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Reflections of Second Generation Children of Holocaust Survivors'

--- Humanity Rising Day 235 - Tuesday April 27, 2021     (GoTo Bottom)
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World War II ended nearly 76 years ago, and with it the barbarous extermination of 6 million Jews by the Nazis and their collaborators. Children of Holocaust survivors, today in their second half of life, reflect on the impact of the calamitous experiences of their parents on the development of their lives. Second generation to Holocaust survivors, today in the second half of life, are a very diverse group of individuals, as were their Holocaust survivor parent(s). This event will facilitate hearing their stories and how they view the impact of the Holocaust on different aspects of their lives throughout the years.


Ronnie Dunetz was born in the US to an Israeli-born mother and a Holocaust survivor father who immigrated to Israel at the age of 21. He is a senior life & business coach and group facilitator/workshop leader, specializing today in the "sage-ing process": the harvesting of wisdom in life transitions during the second half of life. He has lived extensively in East Asia, pursuing traditional spiritual and internal martial arts through the years.

His father, Max Dunetz, survived the ghetto, massacres, slave labor camp and Partisans of and around his native town of "Zhetl" (Dyatlovo), which is today Belarus. His father lost his entire family to barbarous killings in the Holocaust, rebuilding his life in the US and Israel to become a Jewish educator and journalist, preserver of Yiddish language and culture and the memory of the Holocaust.

Ronnie holds a Masters of International business management from the Thunderbird Graduate School of International Management. Today he is also a doctoral student at Ubiquity University, planning to write his dissertation on the creation of meaning, legacy and spiritual growth of children of Holocaust survivors, in their second half of life.



  • Nili Ben-Shlomo Noam was born in Israel, where she lives today, to a "Sabra" (Israeli-born) mother and a Holocaust survivor father from Poland. She has decades of experience as an alternative medicine therapist (reflexology), integrating global clinical training, while continuing a parallel career in acting- cinema and television. She is married and the mother of 2. Her father, Jechezkel Ben Shlomo, was born in Poland to the famous Wendrovnick family of cantors. When World War II broke out, Jechezekel, only 11 years old, was taken into the ghetto of the city of Lodz and eventually to Auschwitz. He survived various "death marches" and was liberated in the Bergen Belzen concentration camp. He and one of his sisters were the only children of the family in Poland who survived, while his mother and 7 siblings (some who were married with children), perished. Nili's father came to Israel after the war in 1947, serving in the Israeli War of Independence of Israel which led to the establishment of the State of Israel. Nili feels that the best compliment you can give her is when someone comments, "You are exactly the same as your father".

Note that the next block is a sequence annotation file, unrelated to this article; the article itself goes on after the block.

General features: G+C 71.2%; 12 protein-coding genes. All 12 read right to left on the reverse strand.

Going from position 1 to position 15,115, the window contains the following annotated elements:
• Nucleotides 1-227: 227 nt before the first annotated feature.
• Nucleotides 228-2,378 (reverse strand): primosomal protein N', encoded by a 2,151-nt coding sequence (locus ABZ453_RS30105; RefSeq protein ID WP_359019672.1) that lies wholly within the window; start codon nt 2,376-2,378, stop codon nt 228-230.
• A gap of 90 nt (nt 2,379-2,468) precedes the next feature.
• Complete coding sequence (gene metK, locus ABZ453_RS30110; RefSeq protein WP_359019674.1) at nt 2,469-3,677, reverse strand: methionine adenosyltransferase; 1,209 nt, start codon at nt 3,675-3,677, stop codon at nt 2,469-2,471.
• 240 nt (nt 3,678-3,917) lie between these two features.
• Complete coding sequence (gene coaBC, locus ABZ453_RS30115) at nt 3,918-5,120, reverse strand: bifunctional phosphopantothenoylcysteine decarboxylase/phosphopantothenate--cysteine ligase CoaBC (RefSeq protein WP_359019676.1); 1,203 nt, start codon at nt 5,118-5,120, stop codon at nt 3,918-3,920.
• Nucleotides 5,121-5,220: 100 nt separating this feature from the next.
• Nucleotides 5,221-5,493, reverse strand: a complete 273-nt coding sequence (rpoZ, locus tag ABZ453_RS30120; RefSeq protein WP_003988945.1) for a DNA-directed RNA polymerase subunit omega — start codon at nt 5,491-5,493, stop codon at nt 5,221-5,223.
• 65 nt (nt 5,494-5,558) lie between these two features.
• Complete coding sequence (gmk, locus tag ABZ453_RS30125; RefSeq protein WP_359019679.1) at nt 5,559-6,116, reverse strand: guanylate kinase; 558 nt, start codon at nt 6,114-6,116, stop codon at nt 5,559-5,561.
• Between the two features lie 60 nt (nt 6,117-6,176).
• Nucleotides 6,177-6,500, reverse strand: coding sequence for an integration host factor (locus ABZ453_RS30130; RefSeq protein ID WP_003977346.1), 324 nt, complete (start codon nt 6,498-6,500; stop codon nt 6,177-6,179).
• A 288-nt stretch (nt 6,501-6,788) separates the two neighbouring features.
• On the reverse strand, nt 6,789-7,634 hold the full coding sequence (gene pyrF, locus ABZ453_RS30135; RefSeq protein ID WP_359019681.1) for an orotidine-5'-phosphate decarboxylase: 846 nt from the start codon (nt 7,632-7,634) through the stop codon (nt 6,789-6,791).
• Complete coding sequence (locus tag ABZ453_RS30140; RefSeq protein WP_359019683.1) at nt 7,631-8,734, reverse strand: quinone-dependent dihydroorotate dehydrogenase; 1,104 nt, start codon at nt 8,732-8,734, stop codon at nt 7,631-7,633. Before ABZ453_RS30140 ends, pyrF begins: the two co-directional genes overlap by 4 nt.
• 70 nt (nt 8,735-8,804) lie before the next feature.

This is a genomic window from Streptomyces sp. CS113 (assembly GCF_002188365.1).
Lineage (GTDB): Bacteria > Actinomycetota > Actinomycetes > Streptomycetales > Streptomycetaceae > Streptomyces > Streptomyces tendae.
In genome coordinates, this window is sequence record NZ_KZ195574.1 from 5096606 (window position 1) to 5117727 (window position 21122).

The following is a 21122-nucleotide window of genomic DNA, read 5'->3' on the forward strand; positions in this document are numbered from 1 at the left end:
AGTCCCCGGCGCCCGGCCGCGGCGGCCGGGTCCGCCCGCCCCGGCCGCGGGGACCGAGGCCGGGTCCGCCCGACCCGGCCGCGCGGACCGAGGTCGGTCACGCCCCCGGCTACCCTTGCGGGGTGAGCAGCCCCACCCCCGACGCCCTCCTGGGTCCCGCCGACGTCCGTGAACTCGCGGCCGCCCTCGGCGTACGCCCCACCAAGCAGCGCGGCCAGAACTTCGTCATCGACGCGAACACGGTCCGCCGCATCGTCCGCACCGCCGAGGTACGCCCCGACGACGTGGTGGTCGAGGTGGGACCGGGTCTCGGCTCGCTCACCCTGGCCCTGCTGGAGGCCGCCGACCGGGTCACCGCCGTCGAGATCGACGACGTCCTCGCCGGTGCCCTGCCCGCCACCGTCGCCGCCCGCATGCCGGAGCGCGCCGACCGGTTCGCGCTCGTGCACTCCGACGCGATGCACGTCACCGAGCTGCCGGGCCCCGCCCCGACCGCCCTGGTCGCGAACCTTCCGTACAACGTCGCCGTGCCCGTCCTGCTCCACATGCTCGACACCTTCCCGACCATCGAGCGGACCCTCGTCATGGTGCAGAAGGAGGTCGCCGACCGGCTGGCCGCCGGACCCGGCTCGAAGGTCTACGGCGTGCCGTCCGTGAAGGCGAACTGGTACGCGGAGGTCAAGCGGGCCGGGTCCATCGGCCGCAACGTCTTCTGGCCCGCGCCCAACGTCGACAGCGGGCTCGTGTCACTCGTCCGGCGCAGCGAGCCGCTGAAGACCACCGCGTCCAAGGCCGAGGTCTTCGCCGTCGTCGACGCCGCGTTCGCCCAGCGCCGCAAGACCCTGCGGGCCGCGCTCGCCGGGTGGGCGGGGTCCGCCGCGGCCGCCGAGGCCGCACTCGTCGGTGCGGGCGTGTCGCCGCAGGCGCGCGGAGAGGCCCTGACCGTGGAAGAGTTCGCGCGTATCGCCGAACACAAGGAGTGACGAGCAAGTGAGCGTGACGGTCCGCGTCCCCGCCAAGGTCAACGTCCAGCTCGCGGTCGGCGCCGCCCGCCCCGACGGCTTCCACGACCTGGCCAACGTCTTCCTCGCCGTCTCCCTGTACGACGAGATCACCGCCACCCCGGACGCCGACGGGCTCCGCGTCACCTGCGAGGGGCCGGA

• Noam Salpeter, MS, LMFT, has been working as a psychotherapist in a variety of settings for the past 3 decades. He currently serves as a senior staff therapist, clinical supervisor and trainer at a Partial Hospitalization and Intensive Outpatient program in Oakland, CA. Noam has special clinical interest in cultural, mind-body, and psycho-spiritual elements in the healing process in general and in trauma recovery in particular. While many clinicians focused on pathology in Holocaust survivors and their children, Noam developed interest in non-pathological and health-supporting elements in this legacy. Noam's mother and her parents escaped Nazi Germany before WWII. His father was born in Slatina (Czechoslovakia) survived concentration camps and the 'Death March.' Most of Mr. Salpeter's family members were killed in the Holocaust; he immigrated to Israel, where he had 1 surviving aunt, in 1949, becoming one of Israel's more respected journalists since the 1950's through his retirement in 2007. Mr. Salpeter’s professional focus was on Israeli economics and politics, international relations, and Jewish communities around the world. He passed away in 2016.
  • Roslyn Franken was born in Montreal, Canada to a Dutch-born Holocaust survivor mother who survived 11 concentration camps including three trips to the gas chambers at Auschwitz and the death march in Czechoslovakia. After the war her mother married Roslyn’s father, a Dutch-Indonesian Jew who survived the atomic bomb as a prisoner of war in Japan. When diagnosed with cancer at 29, Roslyn turned to her parents’ strength and positivity as inspiration in her fight to beat cancer and overcome many other life obstacles. She is an author and public speaker dedicated to inspiring people with hope and courage for creating positive and meaningful change in their lives and the world around them. Roslyn has a Masters degree in Applied Human Sciences specialized in Human Systems Intervention from Concordia University in Montreal and a certification in Organizational Psychology from the Professional School of Psychology in Sacramento, California. She wrote a book about her parents’ lives and their positive influence on her as the daughter of these two remarkable WWII survivors called Meant to Be: A True Story of Might, Miracles and Triumph of the Human Spirit. See Her book is being made into a movie currently in development.

Recommended reading and links for those who want to learn more  



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